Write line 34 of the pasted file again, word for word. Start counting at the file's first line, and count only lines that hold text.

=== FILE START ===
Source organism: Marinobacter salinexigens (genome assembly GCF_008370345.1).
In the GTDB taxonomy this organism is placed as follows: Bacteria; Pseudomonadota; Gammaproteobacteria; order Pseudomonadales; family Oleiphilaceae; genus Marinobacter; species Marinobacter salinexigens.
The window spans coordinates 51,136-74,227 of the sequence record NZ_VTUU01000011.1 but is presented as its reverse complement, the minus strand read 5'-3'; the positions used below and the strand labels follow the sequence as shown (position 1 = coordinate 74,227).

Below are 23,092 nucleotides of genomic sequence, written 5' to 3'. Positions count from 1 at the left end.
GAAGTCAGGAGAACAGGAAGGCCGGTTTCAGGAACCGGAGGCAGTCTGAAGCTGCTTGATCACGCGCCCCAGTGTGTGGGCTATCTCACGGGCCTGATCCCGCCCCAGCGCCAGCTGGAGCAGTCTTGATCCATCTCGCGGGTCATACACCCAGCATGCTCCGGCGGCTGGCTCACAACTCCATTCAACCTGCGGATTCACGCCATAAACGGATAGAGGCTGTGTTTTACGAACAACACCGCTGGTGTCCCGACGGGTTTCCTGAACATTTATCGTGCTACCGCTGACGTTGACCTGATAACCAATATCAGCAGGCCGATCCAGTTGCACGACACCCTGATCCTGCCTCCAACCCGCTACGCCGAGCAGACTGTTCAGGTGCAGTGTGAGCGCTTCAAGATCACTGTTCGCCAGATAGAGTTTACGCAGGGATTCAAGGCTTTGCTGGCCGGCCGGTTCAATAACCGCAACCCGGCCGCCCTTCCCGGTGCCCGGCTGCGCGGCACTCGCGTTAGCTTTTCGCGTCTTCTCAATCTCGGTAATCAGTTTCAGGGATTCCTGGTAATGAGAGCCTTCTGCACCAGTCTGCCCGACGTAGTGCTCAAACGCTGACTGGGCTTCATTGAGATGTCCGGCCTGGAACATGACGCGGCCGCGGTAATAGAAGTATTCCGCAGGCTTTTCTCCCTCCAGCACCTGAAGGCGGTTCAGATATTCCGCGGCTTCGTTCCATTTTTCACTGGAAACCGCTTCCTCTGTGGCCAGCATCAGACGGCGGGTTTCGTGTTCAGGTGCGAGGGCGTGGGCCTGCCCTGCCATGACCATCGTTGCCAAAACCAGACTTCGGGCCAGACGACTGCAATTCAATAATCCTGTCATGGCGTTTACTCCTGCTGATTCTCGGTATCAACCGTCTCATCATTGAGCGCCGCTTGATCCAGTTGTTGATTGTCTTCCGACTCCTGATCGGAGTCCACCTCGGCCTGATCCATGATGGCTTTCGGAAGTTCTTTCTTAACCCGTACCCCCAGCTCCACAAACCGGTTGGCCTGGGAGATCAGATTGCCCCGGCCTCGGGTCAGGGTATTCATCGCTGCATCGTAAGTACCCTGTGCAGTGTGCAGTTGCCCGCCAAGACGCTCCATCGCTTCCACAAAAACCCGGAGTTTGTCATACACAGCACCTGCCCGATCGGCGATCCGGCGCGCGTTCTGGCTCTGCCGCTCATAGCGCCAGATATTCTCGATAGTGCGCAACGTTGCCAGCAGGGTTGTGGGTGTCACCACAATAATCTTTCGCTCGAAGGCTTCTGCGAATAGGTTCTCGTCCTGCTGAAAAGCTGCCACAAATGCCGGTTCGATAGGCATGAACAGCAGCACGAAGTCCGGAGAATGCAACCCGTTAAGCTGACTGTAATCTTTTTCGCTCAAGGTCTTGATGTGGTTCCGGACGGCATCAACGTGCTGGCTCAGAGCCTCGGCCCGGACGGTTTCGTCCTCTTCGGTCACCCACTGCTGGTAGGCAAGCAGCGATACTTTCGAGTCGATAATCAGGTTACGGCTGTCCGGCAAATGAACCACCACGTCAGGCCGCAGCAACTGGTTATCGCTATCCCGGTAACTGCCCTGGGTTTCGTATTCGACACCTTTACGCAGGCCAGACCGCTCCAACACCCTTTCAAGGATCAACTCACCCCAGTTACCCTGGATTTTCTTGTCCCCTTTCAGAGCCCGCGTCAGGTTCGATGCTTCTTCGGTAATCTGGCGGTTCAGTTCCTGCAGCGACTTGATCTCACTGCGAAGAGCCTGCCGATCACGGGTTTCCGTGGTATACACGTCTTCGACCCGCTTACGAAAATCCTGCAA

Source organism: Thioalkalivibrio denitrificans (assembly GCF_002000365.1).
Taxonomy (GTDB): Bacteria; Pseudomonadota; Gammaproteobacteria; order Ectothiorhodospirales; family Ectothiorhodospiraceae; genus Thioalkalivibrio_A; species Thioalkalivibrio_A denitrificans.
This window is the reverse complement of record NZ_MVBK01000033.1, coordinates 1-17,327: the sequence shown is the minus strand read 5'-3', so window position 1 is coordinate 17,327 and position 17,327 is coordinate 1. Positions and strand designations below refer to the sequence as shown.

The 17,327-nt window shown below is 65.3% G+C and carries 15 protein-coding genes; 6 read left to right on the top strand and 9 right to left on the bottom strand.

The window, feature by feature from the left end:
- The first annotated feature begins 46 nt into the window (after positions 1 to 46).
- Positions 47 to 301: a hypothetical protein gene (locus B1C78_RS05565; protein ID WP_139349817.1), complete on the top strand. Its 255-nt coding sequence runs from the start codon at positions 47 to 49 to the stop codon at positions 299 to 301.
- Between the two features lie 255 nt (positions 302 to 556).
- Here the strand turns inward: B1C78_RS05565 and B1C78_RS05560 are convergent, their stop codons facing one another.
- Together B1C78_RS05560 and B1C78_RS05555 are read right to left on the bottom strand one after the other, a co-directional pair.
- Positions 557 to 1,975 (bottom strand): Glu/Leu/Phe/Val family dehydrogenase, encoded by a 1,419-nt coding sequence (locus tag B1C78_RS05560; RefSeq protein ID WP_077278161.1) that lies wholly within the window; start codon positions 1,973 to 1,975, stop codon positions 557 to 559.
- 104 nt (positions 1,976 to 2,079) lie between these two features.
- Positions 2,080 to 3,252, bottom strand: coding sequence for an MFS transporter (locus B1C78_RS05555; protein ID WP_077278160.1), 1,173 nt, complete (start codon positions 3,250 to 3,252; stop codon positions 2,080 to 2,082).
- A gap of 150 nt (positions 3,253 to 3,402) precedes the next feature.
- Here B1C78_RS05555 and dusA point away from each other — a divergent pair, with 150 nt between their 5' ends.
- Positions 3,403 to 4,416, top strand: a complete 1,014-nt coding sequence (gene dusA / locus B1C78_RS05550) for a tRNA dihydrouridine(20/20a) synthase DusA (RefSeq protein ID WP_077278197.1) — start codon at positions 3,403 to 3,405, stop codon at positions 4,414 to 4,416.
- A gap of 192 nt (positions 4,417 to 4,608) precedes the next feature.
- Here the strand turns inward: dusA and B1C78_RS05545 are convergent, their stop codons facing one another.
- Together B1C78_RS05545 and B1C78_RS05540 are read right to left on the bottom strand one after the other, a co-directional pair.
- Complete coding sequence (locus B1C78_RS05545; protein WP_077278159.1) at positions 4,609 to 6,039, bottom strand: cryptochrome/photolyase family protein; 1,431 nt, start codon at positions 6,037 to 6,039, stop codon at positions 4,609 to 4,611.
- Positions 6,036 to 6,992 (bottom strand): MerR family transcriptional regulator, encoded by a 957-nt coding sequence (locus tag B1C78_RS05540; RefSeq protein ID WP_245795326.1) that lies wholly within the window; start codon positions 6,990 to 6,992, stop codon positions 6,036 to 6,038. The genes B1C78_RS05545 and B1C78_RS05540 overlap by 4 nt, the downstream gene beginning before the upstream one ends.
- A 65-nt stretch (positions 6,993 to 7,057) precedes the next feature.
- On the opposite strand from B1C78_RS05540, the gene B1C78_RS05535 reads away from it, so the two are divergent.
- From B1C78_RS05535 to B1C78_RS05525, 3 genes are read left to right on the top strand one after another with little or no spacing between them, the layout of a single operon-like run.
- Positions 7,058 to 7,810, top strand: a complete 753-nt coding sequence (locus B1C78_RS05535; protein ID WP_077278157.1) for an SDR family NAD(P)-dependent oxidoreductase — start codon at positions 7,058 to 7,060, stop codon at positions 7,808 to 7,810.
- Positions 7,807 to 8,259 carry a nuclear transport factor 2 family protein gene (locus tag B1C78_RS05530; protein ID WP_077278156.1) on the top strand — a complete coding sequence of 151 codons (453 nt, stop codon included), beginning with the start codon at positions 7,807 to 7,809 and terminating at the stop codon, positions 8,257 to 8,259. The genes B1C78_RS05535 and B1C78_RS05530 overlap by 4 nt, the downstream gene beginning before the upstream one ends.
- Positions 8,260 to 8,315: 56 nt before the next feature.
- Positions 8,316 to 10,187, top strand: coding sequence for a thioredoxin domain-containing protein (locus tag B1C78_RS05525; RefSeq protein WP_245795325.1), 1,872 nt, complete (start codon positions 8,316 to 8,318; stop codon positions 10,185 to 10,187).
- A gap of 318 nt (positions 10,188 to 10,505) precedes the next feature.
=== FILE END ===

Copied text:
- A gap of 318 nt (positions 10,188 to 10,505) precedes the next feature.